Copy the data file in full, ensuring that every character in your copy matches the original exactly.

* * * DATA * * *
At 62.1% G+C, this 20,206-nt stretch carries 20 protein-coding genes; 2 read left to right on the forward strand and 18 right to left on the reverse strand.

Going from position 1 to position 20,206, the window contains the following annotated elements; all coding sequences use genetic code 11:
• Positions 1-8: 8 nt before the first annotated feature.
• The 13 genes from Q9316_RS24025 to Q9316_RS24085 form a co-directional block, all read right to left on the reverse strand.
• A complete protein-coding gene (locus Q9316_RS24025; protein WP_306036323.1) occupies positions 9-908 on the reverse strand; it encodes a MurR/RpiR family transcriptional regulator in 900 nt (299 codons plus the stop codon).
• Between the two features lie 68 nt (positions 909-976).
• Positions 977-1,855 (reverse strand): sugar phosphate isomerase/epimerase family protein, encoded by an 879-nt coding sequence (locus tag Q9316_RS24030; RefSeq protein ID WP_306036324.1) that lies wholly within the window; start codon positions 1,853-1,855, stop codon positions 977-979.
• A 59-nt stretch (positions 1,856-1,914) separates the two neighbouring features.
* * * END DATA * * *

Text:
At 62.1% G+C, this 20,206-nt stretch carries 20 protein-coding genes; 2 read left to right on the forward strand and 18 right to left on the reverse strand.

Going from position 1 to position 20,206, the window contains the following annotated elements; all coding sequences use genetic code 11:
• Positions 1-8: 8 nt before the first annotated feature.
• The 13 genes from Q9316_RS24025 to Q9316_RS24085 form a co-directional block, all read right to left on the reverse strand.
• A complete protein-coding gene (locus Q9316_RS24025; protein WP_306036323.1) occupies positions 9-908 on the reverse strand; it encodes a MurR/RpiR family transcriptional regulator in 900 nt (299 codons plus the stop codon).
• Between the two features lie 68 nt (positions 909-976).
• Positions 977-1,855 (reverse strand): sugar phosphate isomerase/epimerase family protein, encoded by an 879-nt coding sequence (locus tag Q9316_RS24030; RefSeq protein ID WP_306036324.1) that lies wholly within the window; start codon positions 1,853-1,855, stop codon positions 977-979.
• A 59-nt stretch (positions 1,856-1,914) separates the two neighbouring features.